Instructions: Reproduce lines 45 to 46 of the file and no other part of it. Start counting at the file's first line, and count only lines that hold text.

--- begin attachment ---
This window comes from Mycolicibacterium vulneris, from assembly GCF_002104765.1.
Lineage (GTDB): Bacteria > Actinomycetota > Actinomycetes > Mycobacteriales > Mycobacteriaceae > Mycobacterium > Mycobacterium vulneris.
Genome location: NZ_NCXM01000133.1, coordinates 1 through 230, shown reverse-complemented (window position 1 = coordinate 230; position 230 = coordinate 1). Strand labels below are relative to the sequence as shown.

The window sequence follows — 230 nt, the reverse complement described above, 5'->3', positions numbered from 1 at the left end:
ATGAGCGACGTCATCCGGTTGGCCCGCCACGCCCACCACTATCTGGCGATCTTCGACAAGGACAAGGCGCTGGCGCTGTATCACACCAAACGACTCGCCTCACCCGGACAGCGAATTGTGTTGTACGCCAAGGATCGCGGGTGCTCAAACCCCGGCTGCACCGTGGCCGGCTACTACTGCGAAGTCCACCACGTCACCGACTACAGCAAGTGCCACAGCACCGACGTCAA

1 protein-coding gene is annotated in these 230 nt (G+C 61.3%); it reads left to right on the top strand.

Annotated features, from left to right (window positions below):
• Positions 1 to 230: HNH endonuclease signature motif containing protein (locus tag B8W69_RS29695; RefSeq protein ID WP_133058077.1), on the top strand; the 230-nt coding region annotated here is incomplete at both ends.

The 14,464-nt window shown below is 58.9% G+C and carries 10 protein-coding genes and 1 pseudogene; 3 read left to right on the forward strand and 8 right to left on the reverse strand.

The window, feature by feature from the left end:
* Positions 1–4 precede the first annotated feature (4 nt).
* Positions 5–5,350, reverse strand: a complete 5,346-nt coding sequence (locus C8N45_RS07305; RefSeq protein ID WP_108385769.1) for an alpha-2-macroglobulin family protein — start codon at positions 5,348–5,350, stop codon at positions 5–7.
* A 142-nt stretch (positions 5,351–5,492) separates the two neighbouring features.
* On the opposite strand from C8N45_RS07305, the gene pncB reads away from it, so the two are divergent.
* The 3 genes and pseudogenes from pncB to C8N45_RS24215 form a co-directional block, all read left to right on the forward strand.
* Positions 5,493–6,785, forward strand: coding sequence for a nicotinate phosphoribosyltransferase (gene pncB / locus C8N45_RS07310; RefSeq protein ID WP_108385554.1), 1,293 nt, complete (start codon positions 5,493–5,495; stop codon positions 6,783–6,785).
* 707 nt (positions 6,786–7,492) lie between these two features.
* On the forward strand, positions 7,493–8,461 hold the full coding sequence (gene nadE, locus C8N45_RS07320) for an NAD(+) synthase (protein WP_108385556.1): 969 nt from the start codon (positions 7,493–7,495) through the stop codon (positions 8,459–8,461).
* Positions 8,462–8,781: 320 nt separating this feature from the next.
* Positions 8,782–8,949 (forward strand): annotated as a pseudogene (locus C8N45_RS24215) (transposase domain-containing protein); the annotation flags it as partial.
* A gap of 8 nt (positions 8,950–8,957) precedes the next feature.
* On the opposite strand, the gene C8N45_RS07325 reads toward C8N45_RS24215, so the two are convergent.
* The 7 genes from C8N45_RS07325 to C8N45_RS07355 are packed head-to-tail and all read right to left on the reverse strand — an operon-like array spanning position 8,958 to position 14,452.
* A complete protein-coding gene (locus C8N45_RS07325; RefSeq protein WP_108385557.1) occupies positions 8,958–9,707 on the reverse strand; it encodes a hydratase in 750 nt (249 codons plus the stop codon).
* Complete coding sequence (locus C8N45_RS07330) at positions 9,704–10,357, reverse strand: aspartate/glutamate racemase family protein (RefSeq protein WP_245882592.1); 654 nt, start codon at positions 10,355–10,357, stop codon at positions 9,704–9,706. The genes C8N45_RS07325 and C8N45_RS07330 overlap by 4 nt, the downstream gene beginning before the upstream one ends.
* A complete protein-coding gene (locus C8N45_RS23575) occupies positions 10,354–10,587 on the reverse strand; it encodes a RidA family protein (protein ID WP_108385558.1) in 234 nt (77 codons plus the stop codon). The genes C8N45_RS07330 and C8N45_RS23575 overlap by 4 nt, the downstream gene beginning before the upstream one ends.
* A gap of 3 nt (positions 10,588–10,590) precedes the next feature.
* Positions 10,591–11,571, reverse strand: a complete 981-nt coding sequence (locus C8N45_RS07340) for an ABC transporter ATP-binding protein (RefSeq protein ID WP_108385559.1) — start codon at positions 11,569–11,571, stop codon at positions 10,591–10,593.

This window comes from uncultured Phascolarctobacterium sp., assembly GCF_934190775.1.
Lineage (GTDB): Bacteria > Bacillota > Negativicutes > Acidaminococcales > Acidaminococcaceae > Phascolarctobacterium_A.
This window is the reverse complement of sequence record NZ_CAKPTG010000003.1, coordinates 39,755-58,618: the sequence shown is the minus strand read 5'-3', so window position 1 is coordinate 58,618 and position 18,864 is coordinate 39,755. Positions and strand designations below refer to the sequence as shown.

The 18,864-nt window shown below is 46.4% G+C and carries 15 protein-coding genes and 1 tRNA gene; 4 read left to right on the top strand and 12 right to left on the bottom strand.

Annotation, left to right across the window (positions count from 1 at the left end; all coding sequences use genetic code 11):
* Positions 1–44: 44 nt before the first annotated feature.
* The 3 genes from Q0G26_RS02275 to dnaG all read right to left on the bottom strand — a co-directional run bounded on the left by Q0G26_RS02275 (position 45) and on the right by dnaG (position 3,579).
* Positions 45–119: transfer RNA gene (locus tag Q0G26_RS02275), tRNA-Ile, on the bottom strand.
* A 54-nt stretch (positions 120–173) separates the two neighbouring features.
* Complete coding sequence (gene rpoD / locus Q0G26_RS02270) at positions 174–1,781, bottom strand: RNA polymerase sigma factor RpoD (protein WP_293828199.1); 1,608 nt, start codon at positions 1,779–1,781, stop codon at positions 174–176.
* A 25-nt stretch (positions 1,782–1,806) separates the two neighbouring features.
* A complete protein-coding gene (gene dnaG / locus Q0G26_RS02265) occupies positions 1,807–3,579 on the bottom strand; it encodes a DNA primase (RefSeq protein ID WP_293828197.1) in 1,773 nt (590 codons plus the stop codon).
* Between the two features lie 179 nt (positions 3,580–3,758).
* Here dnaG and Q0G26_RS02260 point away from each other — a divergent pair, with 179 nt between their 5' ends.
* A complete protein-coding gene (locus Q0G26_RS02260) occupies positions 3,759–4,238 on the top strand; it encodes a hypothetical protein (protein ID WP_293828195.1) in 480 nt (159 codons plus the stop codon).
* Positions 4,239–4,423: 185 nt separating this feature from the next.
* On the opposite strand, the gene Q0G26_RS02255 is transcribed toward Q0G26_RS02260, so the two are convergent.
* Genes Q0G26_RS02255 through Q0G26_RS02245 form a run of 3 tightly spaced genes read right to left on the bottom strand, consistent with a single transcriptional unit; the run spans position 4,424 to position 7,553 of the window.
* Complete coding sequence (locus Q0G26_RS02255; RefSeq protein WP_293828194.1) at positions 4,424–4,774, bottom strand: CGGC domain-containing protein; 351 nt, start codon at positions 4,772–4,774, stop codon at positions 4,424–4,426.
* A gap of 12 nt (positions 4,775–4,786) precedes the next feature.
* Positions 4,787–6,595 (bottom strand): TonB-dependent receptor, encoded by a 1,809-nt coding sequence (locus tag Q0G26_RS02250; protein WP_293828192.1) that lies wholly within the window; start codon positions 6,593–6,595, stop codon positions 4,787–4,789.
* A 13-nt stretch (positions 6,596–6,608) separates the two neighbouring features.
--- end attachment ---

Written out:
* On the opposite strand, the gene Q0G26_RS02255 is transcribed toward Q0G26_RS02260, so the two are convergent.
* Genes Q0G26_RS02255 through Q0G26_RS02245 form a run of 3 tightly spaced genes read right to left on the bottom strand, consistent with a single transcriptional unit; the run spans position 4,424 to position 7,553 of the window.